I. The peace. This is specifically described as “ up in an high mountain.” There is much said in the Scriptures about mountains, and many of the most memorable events of sacred history transpired upon mountains. The Law was given upon a mountain: the last decisive conflict with the prophets of Baal, and the last of the three great conflicts of our Saviour with Satan, occurred on mountains. The offering up of Isaac, the great type, and the subsequent offering up of Christ, the antitype, were accomplished upon mountains. All this is not mere accident. Mountainous elevations are particularly fitted to the sacred and the Divine. They are Nature’s symbols of the Majesty of God. They have a natural harmony with His everlasting purity, power, and Godhead.

II. The witnesses. “Peter, James, and John his brother.” There were different circles, even within the little circle of the twelve, to which different degrees of privilege and trust were given. Not all the members of our natural bodies have the same functions, or the same honour; and so the members of Christ “have not all the same office.” And yet we are to “covet earnestly the best gifts.”

III. The transformation-“He was transfigured before them.”

IV. The time, particularly as related to the act in which the Saviour was occupied-prayer. Prayer is a transfiguring power. It is the opening of the earthly nature to the inflowing of the heavenly. Prayer is the drawing near of the soul to the light and majesty of heaven, and always gathers to itself the gilding of that light. It not only ascends to heaven, but it calls heaven into itself, and illumines with the grace of heaven, and makes, not only the face, but the whole man, more heavenly.

V. The accompanying apparitions-“And, behold, there appeared unto them Moses and Elias talking with Him.” However alone we may seem to be in our devotions, we are never alone. Though effectually withdrawn from this world, beings of another then join us.

VI. But, finally, notice the particular meaning of all this. It had, first of all, an important relation to the fore announcements which the Saviour had just been making of His approaching sufferings and death (Matthew 16:21; Mark 9:31; Luke 9:22). These sad things had greatly disturbed, perplexed, and disheartened the disciples. And it was necessary that they should be strongly certified of the Saviour’s Divine glory before He went down into those dreadful depths, lest their faith should utterly fail them when the facts should occur. We are also fully authorized to take the Transfiguration as a picture and earnest of His future coming and kingdom, which is to embody the consummated results of His obedience unto death. If it was a foretaste and pledge of “the glory that should follow” from His sufferings, it must needs be of the same kind and nature with that of which it was a section given in advance. Brethren, “it doth not yet appear what we shall be.” (J. A. Seiss, D. D.)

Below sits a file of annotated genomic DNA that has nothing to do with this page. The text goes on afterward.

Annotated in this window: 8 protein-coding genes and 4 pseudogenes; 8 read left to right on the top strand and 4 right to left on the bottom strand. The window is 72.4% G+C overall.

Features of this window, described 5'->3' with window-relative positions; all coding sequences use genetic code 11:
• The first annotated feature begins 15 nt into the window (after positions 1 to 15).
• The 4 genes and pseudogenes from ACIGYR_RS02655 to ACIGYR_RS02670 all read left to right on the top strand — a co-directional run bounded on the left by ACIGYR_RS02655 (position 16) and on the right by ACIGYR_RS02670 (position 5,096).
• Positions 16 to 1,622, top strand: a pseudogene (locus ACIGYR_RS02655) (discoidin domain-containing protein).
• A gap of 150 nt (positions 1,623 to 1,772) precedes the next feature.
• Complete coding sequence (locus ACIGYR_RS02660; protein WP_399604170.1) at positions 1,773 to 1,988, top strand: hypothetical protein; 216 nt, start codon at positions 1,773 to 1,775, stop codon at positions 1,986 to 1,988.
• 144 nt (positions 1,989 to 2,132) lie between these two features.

The Transfiguration

I. The place.

II. Let us direct our attention to the persons assembled on the Mount. We learn, I think, that saints, after death, know each other. Moses and Elias did so; and even the disciples, in a way not explained, were enabled to identify their celestial associates. Are we to say, then, that an earthly mountain was more than the heavenly Zion? It further appears, from what has been said, that the recompense of saints after death has some proportion to their prior discipleship. Jesus on this occasion had special honour to confer on some members of the heavenly Church, and whom did He select to be the subjects of distinction? In short, we learn here that saints may see more of the Church and of the world after death than before it. Moses desired, prayed for admission to Canaan. The request was denied, and yet here he is-all as you wished, and as he wished-within Palestine, and surveying from no foreign Pisgah, but from one of its own mountains, the inheritance of his people.

III. Let us consider the condition in which these persons appeared on the mount. It is unnecessary that I should expatiate on the aspect of the disciples. No intimation is given of any change in their state. They remained as they had been, and their bodies displayed all the frailties common to our frame. The most interesting fact in their case is that they were not changed; and we hence see the folly of looking for transformation of our natures from any juncture of circumstances. It was otherwise with Moses and Elias. We are told by St. Luke that they appeared in glory. That glory is manifest when we compare what they once were with what they have now become. Moses has no more need of Aaron and Hur to sustain his arm for the discomfiture of Amalek. Though fifteen hundred years have passed over him they have brought no frailties of age, but the inextinguishable fires of an immortal youth. Mark the disparity between them and the apostles. Both parties were on the summit of a mountain, but how different their manner of reaching it! On the one hand the approach was from beneath, by slow, tedious, arduous steps. On the other hand the approach was from above, from the holiest of all in the third heavens, and was effected by a descent which no barrier could obstruct and no distance protract. When a bright cloud came and overshadowed them, the disciples, as we learn from St. Luke, feared to enter into the cloud; its lustre dazzled or appalled them. There was no such apprehension on the part of Moses and Elias; the wide universe contained not that which could frighten them; and as to the glory of God, its light, so inaccessible to mortals, was their element of joy. The disciples fell asleep, overcome by consternation and fatigue. But while they slept Moses and Elias talked with Jesus, and freely discussed the deep things of God. But I am restricting your attention to mere men, when one and another and many are saying, “We would see Jesus.” “His face did shine as the sun.” Usually it was darkened by grief; but now gloom is gone.